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Dispute within Max Planck Society over ties to Israel

Statement from a collective of academics in solidarity with Palestine from The Max Planck Society:

The Max Planck Society (MPS) is a government-funded research organisation in Germany that comprises 85 research institutes (most of which are also based in Germany), and it is one of the most successful such organisations worldwide. Therefore, its academic and non-academic employees come from various backgrounds, and the MPS prides itself on the diversity it fosters. However, this position has not always been reflected in the political statements and stances that the MPS has expressed over the years, its continuous support and collaboration with Israeli research institutions, which partake in the apartheid regime in occupied Palestine, being a prime example of this.

As employees of the MPS, we are writing this letter to show our concern and disapproval of the recent statements the MPS has made, both internally and externally, regarding the unfolding Israel-Hamas conflict and the use of the historical ties the MPS has with Israel to justify not engaging with any critique of Israeli actions towards Palestinian people. We are also in profound disagreement with the visit of the MPS president, Patrick Cramer, to Israel at the end of November, in which the continuous support of the MPS for Israeli academic institutions has been restated.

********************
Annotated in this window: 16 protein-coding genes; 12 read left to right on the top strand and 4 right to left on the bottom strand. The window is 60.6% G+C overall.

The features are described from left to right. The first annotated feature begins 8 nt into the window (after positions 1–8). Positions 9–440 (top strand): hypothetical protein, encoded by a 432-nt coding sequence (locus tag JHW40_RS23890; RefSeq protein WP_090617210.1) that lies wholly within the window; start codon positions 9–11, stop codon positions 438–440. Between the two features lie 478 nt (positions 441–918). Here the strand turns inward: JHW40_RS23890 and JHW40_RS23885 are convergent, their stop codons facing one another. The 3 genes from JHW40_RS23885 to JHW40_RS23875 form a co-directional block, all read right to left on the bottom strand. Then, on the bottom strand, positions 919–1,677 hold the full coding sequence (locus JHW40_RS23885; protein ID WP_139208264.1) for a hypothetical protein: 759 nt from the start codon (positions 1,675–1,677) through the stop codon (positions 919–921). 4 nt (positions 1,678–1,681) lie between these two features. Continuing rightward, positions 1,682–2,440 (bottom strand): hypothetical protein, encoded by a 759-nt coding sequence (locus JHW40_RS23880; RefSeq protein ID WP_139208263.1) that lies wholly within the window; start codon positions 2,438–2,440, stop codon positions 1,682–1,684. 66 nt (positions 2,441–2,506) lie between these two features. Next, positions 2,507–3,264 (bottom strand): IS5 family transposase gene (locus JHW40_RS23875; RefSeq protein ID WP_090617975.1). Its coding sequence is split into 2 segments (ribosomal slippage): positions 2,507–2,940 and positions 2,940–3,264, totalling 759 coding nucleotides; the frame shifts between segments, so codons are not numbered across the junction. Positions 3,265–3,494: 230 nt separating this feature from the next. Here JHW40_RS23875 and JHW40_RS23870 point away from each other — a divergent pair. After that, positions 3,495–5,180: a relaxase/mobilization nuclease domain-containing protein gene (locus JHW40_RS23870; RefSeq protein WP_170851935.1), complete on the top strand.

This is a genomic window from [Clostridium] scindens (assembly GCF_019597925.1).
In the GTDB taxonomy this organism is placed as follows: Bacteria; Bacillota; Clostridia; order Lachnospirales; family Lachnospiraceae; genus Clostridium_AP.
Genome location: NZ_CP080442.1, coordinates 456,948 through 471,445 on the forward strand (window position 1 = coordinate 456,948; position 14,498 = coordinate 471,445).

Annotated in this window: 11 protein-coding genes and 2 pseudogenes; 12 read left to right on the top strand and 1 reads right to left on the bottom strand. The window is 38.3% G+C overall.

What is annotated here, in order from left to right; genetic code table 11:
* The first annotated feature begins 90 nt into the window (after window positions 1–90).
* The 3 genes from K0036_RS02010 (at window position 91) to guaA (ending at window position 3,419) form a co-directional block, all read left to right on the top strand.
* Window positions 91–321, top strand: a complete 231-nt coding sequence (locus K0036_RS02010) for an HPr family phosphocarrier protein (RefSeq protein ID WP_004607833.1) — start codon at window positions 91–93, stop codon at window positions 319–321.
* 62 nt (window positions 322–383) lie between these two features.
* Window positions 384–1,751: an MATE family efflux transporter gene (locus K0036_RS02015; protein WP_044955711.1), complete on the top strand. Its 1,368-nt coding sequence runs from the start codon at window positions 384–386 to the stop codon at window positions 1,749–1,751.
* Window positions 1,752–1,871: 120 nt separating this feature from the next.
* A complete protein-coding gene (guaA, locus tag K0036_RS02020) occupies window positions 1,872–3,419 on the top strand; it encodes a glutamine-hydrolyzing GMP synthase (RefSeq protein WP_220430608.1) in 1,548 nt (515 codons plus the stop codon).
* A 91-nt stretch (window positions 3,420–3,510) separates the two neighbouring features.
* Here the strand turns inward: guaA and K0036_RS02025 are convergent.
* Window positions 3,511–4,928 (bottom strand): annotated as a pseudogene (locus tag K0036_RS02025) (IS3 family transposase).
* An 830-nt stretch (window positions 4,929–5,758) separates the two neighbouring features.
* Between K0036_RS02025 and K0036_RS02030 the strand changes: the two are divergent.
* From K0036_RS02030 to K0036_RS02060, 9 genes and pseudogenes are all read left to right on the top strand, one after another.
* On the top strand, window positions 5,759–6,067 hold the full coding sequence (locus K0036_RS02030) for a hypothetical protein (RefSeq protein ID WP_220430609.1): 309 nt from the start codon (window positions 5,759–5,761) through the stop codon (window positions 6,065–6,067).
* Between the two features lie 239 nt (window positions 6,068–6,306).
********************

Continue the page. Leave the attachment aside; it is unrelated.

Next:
On October 11 2023, a statement called “Statement on the terror attacks against Israel” was published by the MPS on the website of the society, the main communication channel. Multiple researchers, in particular PhD students, at the MPS found the communication to be one-sided and oblivious to the historical complexity of the situation and co-wrote a letter addressed to the president which reasonably requested the statement to be changed to express the same amount of empathy to the victims on all sides and to reflect the diversity of backgrounds of the employees of the MPS. The response from the MPS was an internal statement published on October 20, which elaborates on its historical ties with Israel and several research institutions in Israel. Therefore, the “special relations of the Max Planck Society with Israel” cannot allow the MPS to take a stance against the actions of Israel in Gaza.